Young man shot and paralyzed by police over $100 of marijuana was awarded $2.75 million
In 2015, Julian Betton woke up from a coma in a Myrtle Beach hospital. He found himself paralyzed from the waist down. His liver, pancreas, gallbladder, small intestine and colon were punctured or shredded, and his hand was cuffed to the bed. The 33-year-old South Carolinian hadn’t gotten into a car accident. Police had used a battering ram to access his home, firing 57 shots and hitting Betton nine times after informants bought $100 of weed off him. Three years later, the negligent brutalizing of Betton has ended in a $2.7 million dollar settlement.
It was more than the excess force that led to this settlement. In 2015, South Carolina Law Enforcement Division (or SLED) announced that the officers involved were not going to be facing any criminal charges. Special prosecutor Kevin Brackett said at the time that the officers were acting in self-defense, but despite the special unit investigation, it didn’t take much scrutiny for the official account of the shooting to crack.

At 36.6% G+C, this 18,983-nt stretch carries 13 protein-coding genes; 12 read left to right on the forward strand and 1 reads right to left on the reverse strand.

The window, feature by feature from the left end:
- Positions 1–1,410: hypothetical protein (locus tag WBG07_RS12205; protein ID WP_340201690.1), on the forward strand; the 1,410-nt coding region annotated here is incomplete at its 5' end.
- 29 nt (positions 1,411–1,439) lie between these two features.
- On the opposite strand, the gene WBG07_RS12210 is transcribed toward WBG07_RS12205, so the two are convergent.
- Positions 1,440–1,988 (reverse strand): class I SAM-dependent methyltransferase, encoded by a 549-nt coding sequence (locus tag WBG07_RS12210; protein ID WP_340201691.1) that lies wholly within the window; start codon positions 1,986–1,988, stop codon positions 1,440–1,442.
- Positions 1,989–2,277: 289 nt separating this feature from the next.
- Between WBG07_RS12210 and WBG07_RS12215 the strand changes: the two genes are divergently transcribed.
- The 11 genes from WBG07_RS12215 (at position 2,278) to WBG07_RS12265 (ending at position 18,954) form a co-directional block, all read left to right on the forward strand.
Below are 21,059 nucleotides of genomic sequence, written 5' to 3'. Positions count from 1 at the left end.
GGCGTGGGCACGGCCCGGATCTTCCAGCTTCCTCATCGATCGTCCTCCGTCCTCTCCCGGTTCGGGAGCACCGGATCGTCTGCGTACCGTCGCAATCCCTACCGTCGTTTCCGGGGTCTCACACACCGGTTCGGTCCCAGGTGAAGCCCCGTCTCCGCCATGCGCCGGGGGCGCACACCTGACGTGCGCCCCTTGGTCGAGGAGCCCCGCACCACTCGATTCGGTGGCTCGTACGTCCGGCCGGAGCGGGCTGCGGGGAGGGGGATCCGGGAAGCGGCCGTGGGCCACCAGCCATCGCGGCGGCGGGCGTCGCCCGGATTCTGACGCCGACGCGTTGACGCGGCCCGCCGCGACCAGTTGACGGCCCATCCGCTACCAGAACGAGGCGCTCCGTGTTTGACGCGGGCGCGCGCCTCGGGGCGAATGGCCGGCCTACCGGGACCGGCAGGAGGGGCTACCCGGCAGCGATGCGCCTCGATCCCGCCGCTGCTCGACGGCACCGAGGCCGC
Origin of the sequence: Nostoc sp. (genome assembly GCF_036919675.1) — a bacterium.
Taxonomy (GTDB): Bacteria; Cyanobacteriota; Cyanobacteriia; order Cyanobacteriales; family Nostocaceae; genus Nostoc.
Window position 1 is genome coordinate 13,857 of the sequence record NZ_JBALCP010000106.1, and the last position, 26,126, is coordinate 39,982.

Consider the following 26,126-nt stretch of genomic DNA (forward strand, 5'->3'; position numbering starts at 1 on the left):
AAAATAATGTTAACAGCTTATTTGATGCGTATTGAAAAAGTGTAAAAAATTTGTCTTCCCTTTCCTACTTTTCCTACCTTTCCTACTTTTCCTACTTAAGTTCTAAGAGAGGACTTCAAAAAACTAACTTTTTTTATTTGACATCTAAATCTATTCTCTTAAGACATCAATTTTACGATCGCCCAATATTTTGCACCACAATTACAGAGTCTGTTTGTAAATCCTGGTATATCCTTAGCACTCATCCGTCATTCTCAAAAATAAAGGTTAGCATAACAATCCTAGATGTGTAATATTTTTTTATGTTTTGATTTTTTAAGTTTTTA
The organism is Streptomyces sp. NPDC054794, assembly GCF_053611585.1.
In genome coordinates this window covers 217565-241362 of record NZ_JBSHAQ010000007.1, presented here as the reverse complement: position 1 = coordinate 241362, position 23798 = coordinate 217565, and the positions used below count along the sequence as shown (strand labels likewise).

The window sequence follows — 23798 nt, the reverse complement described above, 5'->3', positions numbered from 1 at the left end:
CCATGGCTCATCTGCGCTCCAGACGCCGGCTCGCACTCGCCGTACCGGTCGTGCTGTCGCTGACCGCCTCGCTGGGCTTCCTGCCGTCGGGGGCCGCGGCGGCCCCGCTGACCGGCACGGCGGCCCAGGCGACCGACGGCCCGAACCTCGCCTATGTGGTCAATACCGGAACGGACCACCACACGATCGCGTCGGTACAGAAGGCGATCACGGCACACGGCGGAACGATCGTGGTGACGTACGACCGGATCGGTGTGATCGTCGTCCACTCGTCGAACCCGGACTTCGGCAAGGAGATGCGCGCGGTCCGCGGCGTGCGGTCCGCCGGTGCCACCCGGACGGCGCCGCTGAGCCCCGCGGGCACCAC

The police account of the events said that the officers first knocked on the door to announce themselves before breaking the door in, and that Betton soon after took the first shot that sparked an exchange of fire. Police officers had body cameras, but they inconspicuously only picked up footage of the aftermath. Unfortunately for the Myrtle Beach cops, Betton had installed his own cameras around his property, and forensics showed, without a doubt, that even if Betton had drawn his weapon, it was never fired.
Betton’s security cameras had no audio, but the video footage suggested that the officers were not so cordial as to knock and announce themselves first, or dressed in identifiable police uniforms. Not only did Betton mistake them for home invaders, but the footage suggests they stormed in, guns ablaze. Even the way the settlement was reached suggested Myrtle Beach officers and SLED had painted themselves into a corner. The payment was settled before reaching a jury, which traditionally sides with the police, indicating that the evidence was so clear that the public could have reached an even higher settlement.